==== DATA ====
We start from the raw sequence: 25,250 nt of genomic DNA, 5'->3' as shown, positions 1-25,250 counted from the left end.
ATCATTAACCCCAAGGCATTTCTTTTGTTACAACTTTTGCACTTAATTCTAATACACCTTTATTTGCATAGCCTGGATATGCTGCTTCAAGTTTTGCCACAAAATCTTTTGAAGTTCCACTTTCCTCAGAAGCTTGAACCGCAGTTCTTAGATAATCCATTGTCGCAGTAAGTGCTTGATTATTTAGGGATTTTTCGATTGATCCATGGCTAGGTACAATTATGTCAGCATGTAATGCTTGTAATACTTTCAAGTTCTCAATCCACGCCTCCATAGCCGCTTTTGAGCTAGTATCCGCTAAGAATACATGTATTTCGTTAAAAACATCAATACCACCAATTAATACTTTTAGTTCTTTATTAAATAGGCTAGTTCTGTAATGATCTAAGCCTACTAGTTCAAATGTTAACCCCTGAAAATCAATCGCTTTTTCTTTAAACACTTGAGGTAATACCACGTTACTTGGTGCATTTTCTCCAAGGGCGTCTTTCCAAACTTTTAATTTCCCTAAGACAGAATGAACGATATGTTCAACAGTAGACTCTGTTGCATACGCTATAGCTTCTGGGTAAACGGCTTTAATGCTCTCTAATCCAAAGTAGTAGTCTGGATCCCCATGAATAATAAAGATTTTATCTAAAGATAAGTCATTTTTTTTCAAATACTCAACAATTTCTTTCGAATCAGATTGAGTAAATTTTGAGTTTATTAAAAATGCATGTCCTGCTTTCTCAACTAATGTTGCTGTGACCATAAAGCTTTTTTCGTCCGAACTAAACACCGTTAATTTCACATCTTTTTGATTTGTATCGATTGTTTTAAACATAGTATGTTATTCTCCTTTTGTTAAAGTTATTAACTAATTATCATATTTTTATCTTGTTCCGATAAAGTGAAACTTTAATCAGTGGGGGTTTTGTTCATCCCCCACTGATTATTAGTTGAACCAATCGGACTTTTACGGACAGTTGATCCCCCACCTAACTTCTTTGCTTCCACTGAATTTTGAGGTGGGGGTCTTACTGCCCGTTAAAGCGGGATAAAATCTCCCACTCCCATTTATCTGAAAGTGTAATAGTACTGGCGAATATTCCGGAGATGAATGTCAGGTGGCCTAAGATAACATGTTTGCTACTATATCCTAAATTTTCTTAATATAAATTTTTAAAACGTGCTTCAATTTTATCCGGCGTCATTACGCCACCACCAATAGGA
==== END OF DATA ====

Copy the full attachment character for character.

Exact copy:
We start from the raw sequence: 25,250 nt of genomic DNA, 5'->3' as shown, positions 1-25,250 counted from the left end.
ATCATTAACCCCAAGGCATTTCTTTTGTTACAACTTTTGCACTTAATTCTAATACACCTTTATTTGCATAGCCTGGATATGCTGCTTCAAGTTTTGCCACAAAATCTTTTGAAGTTCCACTTTCCTCAGAAGCTTGAACCGCAGTTCTTAGATAATCCATTGTCGCAGTAAGTGCTTGATTATTTAGGGATTTTTCGATTGATCCATGGCTAGGTACAATTATGTCAGCATGTAATGCTTGTAATACTTTCAAGTTCTCAATCCACGCCTCCATAGCCGCTTTTGAGCTAGTATCCGCTAAGAATACATGTATTTCGTTAAAAACATCAATACCACCAATTAATACTTTTAGTTCTTTATTAAATAGGCTAGTTCTGTAATGATCTAAGCCTACTAGTTCAAATGTTAACCCCTGAAAATCAATCGCTTTTTCTTTAAACACTTGAGGTAATACCACGTTACTTGGTGCATTTTCTCCAAGGGCGTCTTTCCAAACTTTTAATTTCCCTAAGACAGAATGAACGATATGTTCAACAGTAGACTCTGTTGCATACGCTATAGCTTCTGGGTAAACGGCTTTAATGCTCTCTAATCCAAAGTAGTAGTCTGGATCCCCATGAATAATAAAGATTTTATCTAAAGATAAGTCATTTTTTTTCAAATACTCAACAATTTCTTTCGAATCAGATTGAGTAAATTTTGAGTTTATTAAAAATGCATGTCCTGCTTTCTCAACTAATGTTGCTGTGACCATAAAGCTTTTTTCGTCCGAACTAAACACCGTTAATTTCACATCTTTTTGATTTGTATCGATTGTTTTAAACATAGTATGTTATTCTCCTTTTGTTAAAGTTATTAACTAATTATCATATTTTTATCTTGTTCCGATAAAGTGAAACTTTAATCAGTGGGGGTTTTGTTCATCCCCCACTGATTATTAGTTGAACCAATCGGACTTTTACGGACAGTTGATCCCCCACCTAACTTCTTTGCTTCCACTGAATTTTGAGGTGGGGGTCTTACTGCCCGTTAAAGCGGGATAAAATCTCCCACTCCCATTTATCTGAAAGTGTAATAGTACTGGCGAATATTCCGGAGATGAATGTCAGGTGGCCTAAGATAACATGTTTGCTACTATATCCTAAATTTTCTTAATATAAATTTTTAAAACGTGCTTCAATTTTATCCGGCGTCATTACGCCACCACCAATAGGA